Want to trade the German election? Learn more with our series of articles
- A complete guide to trading the German election
- How the German election will impact stocks
- How the German election will impact the euro
- How the German election will impact the DAX index
- How the German election will impact the Eurostoxx 50
Alternatively, if you’re ready to trade you can get started in these four easy steps:
- Open an account, or practise trading in a demo account
• Open an account in the UK
• Open an account in Australia
• Open an account in Singapore
- Search for the company you want to trade in our award-winning platform
- Choose your position and size, and your stop and limit levels
- Place the trade
StoneX Financial Ltd (trading as “City Index”) is an execution-only service provider. This material, whether or not it states any opinions, is for general information purposes only and it does not take into account your personal circumstances or objectives. This material has been prepared using the thoughts and opinions of the author and these may change. However, City Index does not plan to provide further updates to any material once published and it is not under any obligation to keep this material up to date. This material is short term in nature and may only relate to facts and circumstances existing at a specific time or day. Nothing in this material is (or should be considered to be) financial, investment, legal, tax or other advice and no reliance should be placed on it.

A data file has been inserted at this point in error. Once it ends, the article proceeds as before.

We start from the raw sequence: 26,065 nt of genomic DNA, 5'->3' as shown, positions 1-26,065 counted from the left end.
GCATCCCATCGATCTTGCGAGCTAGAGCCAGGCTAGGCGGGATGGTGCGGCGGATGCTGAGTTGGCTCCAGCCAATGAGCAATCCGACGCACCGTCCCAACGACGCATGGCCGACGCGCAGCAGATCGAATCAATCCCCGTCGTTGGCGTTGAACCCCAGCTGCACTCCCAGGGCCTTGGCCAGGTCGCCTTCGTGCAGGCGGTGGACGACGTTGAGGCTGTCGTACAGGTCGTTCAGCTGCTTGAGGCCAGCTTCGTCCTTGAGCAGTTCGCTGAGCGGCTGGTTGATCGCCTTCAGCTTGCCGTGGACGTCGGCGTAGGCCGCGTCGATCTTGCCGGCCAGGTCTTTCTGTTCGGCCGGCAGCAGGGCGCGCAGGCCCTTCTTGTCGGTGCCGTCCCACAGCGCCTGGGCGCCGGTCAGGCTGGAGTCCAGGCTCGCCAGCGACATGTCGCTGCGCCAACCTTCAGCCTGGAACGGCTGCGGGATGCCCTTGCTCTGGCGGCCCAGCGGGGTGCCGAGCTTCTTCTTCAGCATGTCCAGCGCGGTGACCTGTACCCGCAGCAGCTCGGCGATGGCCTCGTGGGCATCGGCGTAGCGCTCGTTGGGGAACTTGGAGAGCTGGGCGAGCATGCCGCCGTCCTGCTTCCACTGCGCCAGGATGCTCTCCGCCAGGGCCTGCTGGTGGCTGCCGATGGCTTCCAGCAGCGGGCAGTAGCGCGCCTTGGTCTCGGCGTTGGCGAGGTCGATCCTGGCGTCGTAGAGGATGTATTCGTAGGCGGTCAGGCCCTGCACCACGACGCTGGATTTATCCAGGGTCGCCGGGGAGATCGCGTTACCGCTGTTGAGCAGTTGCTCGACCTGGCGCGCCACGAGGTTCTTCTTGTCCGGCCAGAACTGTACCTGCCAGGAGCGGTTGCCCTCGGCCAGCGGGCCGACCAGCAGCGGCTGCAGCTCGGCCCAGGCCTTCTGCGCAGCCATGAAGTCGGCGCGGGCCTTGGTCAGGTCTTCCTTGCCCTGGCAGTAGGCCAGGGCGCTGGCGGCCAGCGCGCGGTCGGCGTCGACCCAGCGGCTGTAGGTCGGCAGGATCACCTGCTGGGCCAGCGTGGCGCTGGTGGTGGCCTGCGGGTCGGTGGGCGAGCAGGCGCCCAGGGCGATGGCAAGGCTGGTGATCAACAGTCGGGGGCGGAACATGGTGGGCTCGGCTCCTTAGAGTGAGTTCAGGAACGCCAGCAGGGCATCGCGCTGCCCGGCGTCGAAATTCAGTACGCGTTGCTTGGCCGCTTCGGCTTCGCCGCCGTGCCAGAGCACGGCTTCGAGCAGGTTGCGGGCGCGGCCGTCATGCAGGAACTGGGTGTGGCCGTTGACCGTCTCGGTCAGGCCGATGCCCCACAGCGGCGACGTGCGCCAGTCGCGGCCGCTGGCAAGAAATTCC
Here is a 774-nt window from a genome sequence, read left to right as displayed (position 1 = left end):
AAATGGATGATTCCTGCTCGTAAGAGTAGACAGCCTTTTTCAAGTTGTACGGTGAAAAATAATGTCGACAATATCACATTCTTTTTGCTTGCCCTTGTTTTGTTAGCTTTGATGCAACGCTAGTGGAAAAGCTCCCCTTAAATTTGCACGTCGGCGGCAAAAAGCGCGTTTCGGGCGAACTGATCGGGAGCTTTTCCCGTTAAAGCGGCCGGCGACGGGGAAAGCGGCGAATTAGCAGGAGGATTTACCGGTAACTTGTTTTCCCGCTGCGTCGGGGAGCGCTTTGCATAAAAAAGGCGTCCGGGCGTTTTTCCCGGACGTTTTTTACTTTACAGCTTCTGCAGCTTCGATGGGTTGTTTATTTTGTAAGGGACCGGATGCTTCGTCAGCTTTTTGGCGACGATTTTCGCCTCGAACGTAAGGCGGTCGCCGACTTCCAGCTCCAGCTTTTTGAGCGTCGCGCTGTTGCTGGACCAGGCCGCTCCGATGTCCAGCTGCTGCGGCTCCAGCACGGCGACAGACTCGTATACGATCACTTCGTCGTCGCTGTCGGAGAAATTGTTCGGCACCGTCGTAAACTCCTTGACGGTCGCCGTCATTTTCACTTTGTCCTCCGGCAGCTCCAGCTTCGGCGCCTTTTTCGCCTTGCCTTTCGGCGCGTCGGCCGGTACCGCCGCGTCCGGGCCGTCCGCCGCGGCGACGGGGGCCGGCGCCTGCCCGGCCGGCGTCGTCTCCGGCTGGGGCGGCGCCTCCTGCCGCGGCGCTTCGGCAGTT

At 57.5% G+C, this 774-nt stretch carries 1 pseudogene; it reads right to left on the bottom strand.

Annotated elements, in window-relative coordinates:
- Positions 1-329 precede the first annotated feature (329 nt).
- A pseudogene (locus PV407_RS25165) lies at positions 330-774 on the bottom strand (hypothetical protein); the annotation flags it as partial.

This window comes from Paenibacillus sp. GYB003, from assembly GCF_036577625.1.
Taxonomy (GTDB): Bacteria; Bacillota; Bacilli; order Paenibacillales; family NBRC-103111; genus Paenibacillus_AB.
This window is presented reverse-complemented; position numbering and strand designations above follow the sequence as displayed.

No opinion given in this material constitutes a recommendation by City Index or the author that any particular investment, security, transaction or investment strategy is suitable for any specific person. The material has not been prepared in accordance with legal requirements designed to promote the independence of investment research. Although City Index is not specifically prevented from dealing before providing this material, City Index does not seek to take advantage of the material prior to its dissemination. This material is not intended for distribution to, or use by, any person in any country or jurisdiction where such distribution or use would be contrary to local law or regulation.